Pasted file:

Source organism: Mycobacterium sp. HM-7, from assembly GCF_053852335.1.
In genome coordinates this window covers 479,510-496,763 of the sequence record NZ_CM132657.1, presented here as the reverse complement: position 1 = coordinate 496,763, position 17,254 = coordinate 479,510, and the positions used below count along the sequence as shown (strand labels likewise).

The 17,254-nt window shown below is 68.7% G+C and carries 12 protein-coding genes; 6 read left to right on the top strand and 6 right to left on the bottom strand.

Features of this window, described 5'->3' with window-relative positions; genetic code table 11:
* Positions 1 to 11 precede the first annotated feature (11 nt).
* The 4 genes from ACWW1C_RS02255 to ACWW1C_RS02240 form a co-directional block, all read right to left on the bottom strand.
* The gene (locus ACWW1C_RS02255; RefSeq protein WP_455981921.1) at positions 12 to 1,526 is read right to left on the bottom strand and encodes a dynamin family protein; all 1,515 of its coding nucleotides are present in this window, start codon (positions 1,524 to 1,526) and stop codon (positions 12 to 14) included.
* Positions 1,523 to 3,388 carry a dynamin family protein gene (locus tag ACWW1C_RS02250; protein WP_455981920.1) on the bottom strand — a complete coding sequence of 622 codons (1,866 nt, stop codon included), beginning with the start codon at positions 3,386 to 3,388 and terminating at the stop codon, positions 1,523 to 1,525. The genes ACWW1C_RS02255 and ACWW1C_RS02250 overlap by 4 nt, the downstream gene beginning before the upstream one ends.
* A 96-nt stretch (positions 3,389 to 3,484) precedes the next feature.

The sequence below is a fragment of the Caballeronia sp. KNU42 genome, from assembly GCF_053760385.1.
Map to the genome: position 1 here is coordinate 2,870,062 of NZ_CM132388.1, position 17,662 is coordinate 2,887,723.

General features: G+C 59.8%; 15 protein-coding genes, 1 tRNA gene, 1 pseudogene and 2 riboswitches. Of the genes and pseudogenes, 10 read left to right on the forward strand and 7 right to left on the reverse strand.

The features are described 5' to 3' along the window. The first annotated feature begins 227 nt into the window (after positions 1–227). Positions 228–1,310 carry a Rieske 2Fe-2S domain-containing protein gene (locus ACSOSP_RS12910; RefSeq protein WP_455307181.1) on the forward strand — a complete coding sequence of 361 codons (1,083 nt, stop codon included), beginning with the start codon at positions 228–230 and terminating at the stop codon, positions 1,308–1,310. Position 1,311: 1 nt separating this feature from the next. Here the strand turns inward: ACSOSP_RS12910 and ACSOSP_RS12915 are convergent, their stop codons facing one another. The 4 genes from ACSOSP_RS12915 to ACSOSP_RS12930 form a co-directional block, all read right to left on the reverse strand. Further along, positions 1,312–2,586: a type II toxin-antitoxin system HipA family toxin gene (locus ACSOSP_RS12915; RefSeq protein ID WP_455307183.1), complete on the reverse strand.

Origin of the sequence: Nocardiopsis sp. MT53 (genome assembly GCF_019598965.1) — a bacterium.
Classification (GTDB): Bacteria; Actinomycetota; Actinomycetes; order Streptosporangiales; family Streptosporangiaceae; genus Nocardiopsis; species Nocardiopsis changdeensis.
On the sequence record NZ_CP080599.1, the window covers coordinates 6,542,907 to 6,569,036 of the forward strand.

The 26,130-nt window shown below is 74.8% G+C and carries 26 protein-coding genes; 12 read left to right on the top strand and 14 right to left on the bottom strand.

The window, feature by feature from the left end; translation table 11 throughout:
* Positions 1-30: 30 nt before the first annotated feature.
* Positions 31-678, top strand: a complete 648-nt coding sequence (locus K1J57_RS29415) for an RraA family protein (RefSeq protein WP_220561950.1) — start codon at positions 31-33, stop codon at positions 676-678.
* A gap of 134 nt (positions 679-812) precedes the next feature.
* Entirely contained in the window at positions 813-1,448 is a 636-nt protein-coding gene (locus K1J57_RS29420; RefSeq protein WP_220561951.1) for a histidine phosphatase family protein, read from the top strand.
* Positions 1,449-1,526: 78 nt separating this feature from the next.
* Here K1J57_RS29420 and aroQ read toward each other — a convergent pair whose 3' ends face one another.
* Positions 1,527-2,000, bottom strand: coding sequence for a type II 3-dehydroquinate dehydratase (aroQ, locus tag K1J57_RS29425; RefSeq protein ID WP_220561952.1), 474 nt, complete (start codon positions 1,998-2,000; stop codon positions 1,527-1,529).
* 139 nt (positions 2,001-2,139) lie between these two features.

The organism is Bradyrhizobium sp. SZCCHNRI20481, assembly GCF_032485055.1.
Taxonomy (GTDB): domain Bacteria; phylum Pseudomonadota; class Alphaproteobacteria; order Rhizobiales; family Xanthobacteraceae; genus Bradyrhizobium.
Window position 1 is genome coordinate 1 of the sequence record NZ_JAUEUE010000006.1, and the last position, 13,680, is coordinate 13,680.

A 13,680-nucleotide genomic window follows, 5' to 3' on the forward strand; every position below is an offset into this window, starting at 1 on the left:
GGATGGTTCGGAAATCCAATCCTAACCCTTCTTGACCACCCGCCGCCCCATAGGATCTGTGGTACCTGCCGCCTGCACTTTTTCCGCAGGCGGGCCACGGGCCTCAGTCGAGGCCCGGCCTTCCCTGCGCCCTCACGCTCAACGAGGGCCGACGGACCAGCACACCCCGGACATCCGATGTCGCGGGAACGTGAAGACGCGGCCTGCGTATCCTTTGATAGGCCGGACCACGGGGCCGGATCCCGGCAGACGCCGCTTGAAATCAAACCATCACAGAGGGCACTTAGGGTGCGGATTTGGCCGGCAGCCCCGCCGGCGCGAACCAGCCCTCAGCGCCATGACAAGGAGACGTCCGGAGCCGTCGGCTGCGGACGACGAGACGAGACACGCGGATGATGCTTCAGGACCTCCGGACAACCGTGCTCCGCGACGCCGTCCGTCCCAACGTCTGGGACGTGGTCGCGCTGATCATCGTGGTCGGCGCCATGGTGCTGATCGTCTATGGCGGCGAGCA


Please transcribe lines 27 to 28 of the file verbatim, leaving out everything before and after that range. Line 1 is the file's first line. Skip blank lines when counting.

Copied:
The organism is Bradyrhizobium sp. SZCCHNRI20481, assembly GCF_032485055.1.
Taxonomy (GTDB): domain Bacteria; phylum Pseudomonadota; class Alphaproteobacteria; order Rhizobiales; family Xanthobacteraceae; genus Bradyrhizobium.